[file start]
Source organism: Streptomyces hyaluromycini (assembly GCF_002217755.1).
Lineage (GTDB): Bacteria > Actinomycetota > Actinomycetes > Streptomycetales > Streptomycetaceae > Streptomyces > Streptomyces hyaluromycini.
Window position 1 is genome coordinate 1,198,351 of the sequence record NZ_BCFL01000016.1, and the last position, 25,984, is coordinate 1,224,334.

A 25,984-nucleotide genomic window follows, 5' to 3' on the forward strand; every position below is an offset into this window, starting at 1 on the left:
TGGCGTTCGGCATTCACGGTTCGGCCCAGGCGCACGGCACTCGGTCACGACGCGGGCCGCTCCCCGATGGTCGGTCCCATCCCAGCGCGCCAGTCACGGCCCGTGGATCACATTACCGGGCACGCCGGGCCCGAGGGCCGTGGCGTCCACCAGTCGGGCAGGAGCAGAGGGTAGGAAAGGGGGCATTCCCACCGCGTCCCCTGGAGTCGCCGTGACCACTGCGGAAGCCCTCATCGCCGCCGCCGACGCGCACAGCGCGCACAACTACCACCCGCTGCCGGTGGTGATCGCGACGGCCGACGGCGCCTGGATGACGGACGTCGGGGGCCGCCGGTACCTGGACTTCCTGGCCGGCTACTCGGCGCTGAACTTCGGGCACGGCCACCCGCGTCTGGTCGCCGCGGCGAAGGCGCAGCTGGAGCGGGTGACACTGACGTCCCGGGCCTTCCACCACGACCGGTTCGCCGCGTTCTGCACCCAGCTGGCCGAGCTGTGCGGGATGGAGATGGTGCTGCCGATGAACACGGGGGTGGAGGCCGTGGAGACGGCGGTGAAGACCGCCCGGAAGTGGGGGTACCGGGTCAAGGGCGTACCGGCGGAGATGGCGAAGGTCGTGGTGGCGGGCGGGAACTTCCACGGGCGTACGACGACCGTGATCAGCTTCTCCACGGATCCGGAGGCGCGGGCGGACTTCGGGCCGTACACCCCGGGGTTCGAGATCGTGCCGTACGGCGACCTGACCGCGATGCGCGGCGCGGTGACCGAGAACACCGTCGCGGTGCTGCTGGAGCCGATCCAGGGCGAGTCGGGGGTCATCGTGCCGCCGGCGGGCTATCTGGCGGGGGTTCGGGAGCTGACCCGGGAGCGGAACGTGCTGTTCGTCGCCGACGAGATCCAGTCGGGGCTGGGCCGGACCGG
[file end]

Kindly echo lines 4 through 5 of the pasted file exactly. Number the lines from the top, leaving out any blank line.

A 25,984-nucleotide genomic window follows, 5' to 3' on the forward strand; every position below is an offset into this window, starting at 1 on the left:
TGGCGTTCGGCATTCACGGTTCGGCCCAGGCGCACGGCACTCGGTCACGACGCGGGCCGCTCCCCGATGGTCGGTCCCATCCCAGCGCGCCAGTCACGGCCCGTGGATCACATTACCGGGCACGCCGGGCCCGAGGGCCGTGGCGTCCACCAGTCGGGCAGGAGCAGAGGGTAGGAAAGGGGGCATTCCCACCGCGTCCCCTGGAGTCGCCGTGACCACTGCGGAAGCCCTCATCGCCGCCGCCGACGCGCACAGCGCGCACAACTACCACCCGCTGCCGGTGGTGATCGCGACGGCCGACGGCGCCTGGATGACGGACGTCGGGGGCCGCCGGTACCTGGACTTCCTGGCCGGCTACTCGGCGCTGAACTTCGGGCACGGCCACCCGCGTCTGGTCGCCGCGGCGAAGGCGCAGCTGGAGCGGGTGACACTGACGTCCCGGGCCTTCCACCACGACCGGTTCGCCGCGTTCTGCACCCAGCTGGCCGAGCTGTGCGGGATGGAGATGGTGCTGCCGATGAACACGGGGGTGGAGGCCGTGGAGACGGCGGTGAAGACCGCCCGGAAGTGGGGGTACCGGGTCAAGGGCGTACCGGCGGAGATGGCGAAGGTCGTGGTGGCGGGCGGGAACTTCCACGGGCGTACGACGACCGTGATCAGCTTCTCCACGGATCCGGAGGCGCGGGCGGACTTCGGGCCGTACACCCCGGGGTTCGAGATCGTGCCGTACGGCGACCTGACCGCGATGCGCGGCGCGGTGACCGAGAACACCGTCGCGGTGCTGCTGGAGCCGATCCAGGGCGAGTCGGGGGTCATCGTGCCGCCGGCGGGCTATCTGGCGGGGGTTCGGGAGCTGACCCGGGAGCGGAACGTGCTGTTCGTCGCCGACGAGATCCAGTCGGGGCTGGGCCGGACCGG